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 RESEARCH ARTICLE
Year : 2013  |  Volume : 45  |  Issue : 5  |  Page : 464-469

Antitumor and antioxidant status of Terminalia catappa against Ehrlich ascites carcinoma in Swiss albino mice


1 Department of Pharmacology, Acharya & B.M. Reddy College of Pharmacy, Bangalore, Karnataka, India
2 Department of Biochemistry, Indian Institute of Science, Bangalore, Karnataka, India
3 Department of Pharmaceutical Chemistry, Chalapathi Institute of Pharmaceutical Science, Guntur, Andhra Pradesh, India

Correspondence Address:
Prakash Tigari
Department of Pharmacology, Acharya & B.M. Reddy College of Pharmacy, Bangalore, Karnataka
India
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Source of Support: None, Conflict of Interest: None


DOI: 10.4103/0253-7613.117754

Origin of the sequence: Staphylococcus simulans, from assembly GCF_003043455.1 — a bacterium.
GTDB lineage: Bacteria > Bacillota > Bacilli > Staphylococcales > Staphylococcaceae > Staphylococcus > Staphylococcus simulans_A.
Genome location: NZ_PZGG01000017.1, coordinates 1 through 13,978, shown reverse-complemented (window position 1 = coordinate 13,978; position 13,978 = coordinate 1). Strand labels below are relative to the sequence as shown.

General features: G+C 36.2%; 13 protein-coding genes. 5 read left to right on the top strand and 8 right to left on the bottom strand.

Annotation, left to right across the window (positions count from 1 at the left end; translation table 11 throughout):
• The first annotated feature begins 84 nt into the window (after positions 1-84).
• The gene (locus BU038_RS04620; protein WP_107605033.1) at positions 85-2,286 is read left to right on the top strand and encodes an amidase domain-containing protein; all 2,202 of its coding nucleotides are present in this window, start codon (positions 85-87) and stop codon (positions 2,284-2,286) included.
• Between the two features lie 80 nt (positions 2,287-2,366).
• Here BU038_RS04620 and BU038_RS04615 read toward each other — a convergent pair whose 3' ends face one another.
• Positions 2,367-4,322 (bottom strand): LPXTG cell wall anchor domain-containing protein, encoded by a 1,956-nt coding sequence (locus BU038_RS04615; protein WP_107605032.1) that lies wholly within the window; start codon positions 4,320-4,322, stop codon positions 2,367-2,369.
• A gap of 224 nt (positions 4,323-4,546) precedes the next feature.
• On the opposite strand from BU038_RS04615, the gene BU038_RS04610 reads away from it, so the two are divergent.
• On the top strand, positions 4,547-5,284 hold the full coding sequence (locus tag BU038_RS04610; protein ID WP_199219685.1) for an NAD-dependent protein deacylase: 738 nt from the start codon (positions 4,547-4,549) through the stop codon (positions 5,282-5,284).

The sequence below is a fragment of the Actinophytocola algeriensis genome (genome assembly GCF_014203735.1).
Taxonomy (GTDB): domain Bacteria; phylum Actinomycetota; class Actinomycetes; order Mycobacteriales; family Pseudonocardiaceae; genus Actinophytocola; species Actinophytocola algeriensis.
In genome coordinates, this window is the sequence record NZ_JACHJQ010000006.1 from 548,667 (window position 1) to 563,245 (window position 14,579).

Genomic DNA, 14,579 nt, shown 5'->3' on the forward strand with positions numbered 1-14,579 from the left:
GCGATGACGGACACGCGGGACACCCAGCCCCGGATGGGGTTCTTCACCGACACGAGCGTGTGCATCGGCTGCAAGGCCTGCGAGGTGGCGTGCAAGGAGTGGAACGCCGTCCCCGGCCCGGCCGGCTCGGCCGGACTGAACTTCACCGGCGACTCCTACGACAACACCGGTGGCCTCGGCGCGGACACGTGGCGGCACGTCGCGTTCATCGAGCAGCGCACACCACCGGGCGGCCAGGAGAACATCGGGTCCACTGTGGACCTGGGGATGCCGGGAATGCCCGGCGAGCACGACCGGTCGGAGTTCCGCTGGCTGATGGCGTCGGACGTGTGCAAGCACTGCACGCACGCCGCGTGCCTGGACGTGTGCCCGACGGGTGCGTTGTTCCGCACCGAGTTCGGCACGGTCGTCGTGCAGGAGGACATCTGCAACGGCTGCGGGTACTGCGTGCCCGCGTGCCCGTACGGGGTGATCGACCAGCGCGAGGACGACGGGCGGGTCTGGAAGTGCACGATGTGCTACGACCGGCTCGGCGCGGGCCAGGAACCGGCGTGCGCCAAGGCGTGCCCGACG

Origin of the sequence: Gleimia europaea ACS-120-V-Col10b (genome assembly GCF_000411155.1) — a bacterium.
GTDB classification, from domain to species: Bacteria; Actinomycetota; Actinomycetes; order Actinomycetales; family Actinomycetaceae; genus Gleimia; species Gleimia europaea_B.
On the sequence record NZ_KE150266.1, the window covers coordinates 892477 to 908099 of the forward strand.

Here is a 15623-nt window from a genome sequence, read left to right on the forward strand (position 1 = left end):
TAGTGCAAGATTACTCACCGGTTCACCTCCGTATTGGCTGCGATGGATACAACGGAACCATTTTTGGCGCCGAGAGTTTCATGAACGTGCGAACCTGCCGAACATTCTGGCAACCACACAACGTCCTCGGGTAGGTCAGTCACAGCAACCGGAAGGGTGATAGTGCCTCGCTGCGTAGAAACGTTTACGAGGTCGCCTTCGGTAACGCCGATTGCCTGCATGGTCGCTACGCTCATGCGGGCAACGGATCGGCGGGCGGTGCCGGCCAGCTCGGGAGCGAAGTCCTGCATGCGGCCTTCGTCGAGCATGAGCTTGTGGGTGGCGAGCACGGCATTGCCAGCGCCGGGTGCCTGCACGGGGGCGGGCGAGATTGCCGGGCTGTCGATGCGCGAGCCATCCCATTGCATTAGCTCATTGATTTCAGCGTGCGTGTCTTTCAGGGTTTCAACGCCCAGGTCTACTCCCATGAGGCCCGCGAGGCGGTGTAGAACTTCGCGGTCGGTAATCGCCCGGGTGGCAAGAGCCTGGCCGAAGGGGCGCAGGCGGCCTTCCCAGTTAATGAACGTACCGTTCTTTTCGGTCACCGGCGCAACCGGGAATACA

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Objective: The present study was undertaken to evaluate the antitumor and antioxidant status of ethanol extract of Terminalia catappa leaves against Ehrlich ascites carcinoma (EAC) in Swiss albino mice. Materials and Methods: The leaves powder was extracted with Soxhlet apparatus and subjected to hot continuous percolation using ethanol (95% v/v). Tumor bearing animals was treated with 50 and 200 mg/kg of ethanol extract. EAC induced in mice by intraperitoneal injection of EAC cells 1 × 10 6 cells/mice. The study was assed using life span of EAC-bearing hosts, hematological parameters, volume of solid tumor mass and status of antioxidant enzymes such as lipid peroxidation (LPO), reduced glutathione (GSH), superoxide dismutase (SOD) and catalase (CAT) activities. Total phenolics and flavonoids contents from the leaves extract were also determined. Results: Total phenolics and flavonoids contents from the leaves extract were found 354.02 and 51.67 mg/g extract. Oral administration of ethanol extract of T. catappa (50 and 200 mg/kg) increased the life span (27.82% and 60.59%), increased peritoneal cell count (8.85 ± 0.20 and 10.37 ± 0.26) and significantly decreased solid tumor mass (1.16 ± 0.14 cm 2 ) at 200 mg/kg as compared with EAC-tumor bearing mice (P < 0.01). Hematological profile including red blood cell count, white blood cell count, hemoglobin (11.91 ± 0.47 % g) and protein estimation were found to be nearly normal levels in extract-treated mice compared with tumor bearing control mice. Treatment with T. catappa significantly decreased levels of LPO and GSH, and increased levels of SOD and CAT activity (P < 0.01). Conclusion: T. catappa exhibited antitumor effect by modulating LPO and augmenting antioxidant defense systems in EAC bearing mice. The phenolic and flavonoid components in this extract may be responsible for antitumor activity.






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